6. Take a few moments to meditate on the darker aspects of your own soul. Is there a pain you’ve been longing to get rid of? Is there anger and frustration that you’ve been unable to move past? Is there someone who’s hurt you, but you haven’t told them how you feel? Now is the time to take this energy and turn it to your own purposes. Take any pain inside you, and reverse it so that it becomes a positive experience. If you’re not suffering from anything hurtful, count your blessings, and reflect on a time in your life when you weren’t so fortunate.When you are ready, end the ritual.
  7. You may wish to tie this rite into a celebration of the Harvest Moon.

What You Need

  • A candle to represent Demeter
  • A candle to represent Persephone
  • Wine or grape juice
  • A pomegranate (and a bowl)

THINK ON THESE THINGS for September 21

THINK ON THESE THINGS
By Joyce Sequichie Hifler

The first day of fall brings with it the promise of quiet and peace. A stillness permeates the woods and about the only sounds are woodpeckers drumming on a hollow tree and blue jays squawking at squirrels they cannot tolerate. A sweet peace that connects with us and helps us relax.

The hills are rose-beige and rounded on top with horses grazing quietly along the sides. Deep ravines where water has eroded the dirt are dark marks such as a child would make with a crayon, and most likely have housed a bobcat or two.

This is the season when we do not hunker down and endure but we enjoy to the utmost. The color, the fresh air, the fall fruit and vegetables and smell of earth turned up by the plow. If something is not right, fix it, and don’t let this pleasant time go to waste!

*<<<=-=>>>*<<<=-=>>>*<<<=-=>>>*<<<=-=>>>*

Available online! ‘Cherokee Feast of Days’
By Joyce Sequichie Hifler.

Visit her web site to purchase the wonderful books by Joyce as gifts for yourself or for loved ones……and also for those who don’t have access to the Internet:

http://www.hifler.com
Click Here to Buy her books at Amazon.com

Elder’s Meditation of the Day
By White Bison, Inc., an American Indian-owned nonprofit organization. Order their many products from their web site: http://www.whitebison.org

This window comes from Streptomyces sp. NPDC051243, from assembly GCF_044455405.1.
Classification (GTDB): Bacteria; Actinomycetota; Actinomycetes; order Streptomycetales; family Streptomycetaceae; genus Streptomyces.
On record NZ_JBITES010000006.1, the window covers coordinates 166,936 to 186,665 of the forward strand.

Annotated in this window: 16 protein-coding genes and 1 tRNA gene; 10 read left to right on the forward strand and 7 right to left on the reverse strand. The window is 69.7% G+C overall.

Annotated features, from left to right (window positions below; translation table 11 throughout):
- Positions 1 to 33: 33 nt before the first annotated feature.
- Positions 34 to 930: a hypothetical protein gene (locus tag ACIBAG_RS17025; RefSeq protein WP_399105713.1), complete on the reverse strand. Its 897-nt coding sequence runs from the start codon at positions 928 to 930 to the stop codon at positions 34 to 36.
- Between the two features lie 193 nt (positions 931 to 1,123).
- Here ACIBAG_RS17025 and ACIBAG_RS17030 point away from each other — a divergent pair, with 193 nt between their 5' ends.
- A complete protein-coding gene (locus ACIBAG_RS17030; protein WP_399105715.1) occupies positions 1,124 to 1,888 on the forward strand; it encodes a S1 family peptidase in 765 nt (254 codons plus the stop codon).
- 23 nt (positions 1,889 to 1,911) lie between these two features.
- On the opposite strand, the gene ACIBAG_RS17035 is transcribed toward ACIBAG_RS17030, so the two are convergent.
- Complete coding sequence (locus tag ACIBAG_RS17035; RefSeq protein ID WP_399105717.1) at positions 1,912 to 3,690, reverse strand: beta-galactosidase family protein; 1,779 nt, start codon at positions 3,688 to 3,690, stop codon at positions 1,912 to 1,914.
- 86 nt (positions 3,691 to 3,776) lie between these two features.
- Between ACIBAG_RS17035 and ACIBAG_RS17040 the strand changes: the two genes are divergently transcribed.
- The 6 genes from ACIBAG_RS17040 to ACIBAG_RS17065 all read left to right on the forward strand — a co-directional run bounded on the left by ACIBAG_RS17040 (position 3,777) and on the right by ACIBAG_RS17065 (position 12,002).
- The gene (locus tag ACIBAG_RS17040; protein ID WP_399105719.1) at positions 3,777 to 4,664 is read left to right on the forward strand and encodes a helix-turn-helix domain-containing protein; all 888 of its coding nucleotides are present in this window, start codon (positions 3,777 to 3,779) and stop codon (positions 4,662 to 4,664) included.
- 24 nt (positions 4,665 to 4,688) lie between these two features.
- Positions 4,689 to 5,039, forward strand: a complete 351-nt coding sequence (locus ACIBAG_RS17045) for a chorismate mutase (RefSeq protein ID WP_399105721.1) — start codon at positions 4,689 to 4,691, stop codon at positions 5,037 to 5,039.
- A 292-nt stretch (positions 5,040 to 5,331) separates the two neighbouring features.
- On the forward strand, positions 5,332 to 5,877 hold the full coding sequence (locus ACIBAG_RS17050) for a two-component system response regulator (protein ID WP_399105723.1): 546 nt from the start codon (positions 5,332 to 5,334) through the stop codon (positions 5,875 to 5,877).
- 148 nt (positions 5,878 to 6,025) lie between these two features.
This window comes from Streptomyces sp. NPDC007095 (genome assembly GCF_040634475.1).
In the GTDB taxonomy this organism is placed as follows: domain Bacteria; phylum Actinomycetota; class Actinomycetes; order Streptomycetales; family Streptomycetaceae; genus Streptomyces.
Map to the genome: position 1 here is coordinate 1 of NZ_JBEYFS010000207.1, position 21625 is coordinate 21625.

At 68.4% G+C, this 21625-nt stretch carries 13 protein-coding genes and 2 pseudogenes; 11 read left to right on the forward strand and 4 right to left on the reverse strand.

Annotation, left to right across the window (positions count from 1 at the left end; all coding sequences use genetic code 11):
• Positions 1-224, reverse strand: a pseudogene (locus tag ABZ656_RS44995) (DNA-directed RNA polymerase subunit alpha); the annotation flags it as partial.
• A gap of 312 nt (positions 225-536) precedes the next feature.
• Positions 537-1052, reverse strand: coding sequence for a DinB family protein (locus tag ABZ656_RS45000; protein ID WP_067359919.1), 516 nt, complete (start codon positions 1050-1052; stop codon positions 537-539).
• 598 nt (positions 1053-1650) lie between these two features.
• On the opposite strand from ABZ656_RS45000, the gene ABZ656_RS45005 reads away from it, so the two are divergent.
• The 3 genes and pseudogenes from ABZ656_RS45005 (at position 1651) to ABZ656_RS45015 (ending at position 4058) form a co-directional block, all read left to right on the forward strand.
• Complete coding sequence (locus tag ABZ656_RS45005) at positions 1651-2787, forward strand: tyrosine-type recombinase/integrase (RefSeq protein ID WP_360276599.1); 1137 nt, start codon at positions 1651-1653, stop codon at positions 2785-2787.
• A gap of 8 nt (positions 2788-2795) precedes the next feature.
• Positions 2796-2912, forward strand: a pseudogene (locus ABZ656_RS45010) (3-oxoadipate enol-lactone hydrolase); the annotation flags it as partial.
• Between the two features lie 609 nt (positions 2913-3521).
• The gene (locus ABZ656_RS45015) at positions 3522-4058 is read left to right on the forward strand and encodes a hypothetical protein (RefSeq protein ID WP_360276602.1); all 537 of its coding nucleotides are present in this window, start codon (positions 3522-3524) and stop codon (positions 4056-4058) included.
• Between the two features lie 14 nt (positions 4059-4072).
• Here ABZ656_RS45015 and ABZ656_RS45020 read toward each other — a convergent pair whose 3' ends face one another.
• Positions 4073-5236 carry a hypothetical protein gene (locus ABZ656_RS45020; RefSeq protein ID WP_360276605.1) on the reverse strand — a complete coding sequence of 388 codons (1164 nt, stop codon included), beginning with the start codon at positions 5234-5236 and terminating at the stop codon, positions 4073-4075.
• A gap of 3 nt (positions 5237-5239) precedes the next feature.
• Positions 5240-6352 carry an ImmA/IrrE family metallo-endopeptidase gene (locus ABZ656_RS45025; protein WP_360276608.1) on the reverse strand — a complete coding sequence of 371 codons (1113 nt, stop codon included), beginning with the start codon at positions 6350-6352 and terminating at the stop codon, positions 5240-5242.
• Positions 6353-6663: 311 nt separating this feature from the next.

Elder’s Meditation of the Day – September 21

Elder’s Meditation of the Day – September 21

“Everything is laid out for you. Your path is straight ahead of you. Sometimes it’s invisible but it’s there. You may not know where it’s going, but still you have to follow that path. It’s the path to the Creator. That’s the only path there is.”

–Leon Shenandoah, ONONDAGA

Everything on the earth has a purpose and a reason for its existence. Every human being is a warrior and every warrior has a song written in his/her heart and that song must be sung or the soul forever remains restless. This song is always about serving the Great Spirit and helping the people. This song is always sung for the people. Many times I need to learn much about the difficulties of life. I need to know this, so I must experience it. Then I can be of use to the people. Because I am experiencing difficulty does not mean I have left the path or that I have done something wrong. It means I’m doing the will of the Great Spirit during these times of testing. I need to pray constantly to keep a good attitude.

Great Spirit, this I know – You will never leave me, only my doubting makes it seem like You do. This I know – Your love is always dependable, only my doubting makes it seem like You do. Today remove the doubts from my belief system and allow me to stand straight and see You with straight eyes.

September 21 – Daily Feast

September 21 – Daily Feast

Can there be anything more beautiful than the seasons of a tree? A tree stands in beauty from year to year and keeps its grace and dignity. Its secrets are at its center and it tells nothing of people and their passing events. We learn when we watch a tree. It constantly prunes itself, continually sheds any excess. When it is growing in a difficult place it sends down deep roots to grapple for a firm footing. Every leaf is unique and beautiful – but they also serve to remove toxic poisons from the atmosphere, and send out a clean fragrance to shade us from heat. To sit beneath a tree, or to lie on the earth beneath an oak is the essence of pleasure. But to see the topmost leaves that no human hand has ever touched is to see a common miracle – a miracle with a message that says to get a firm footing in everything that is good and stand tall with our eye on the sky.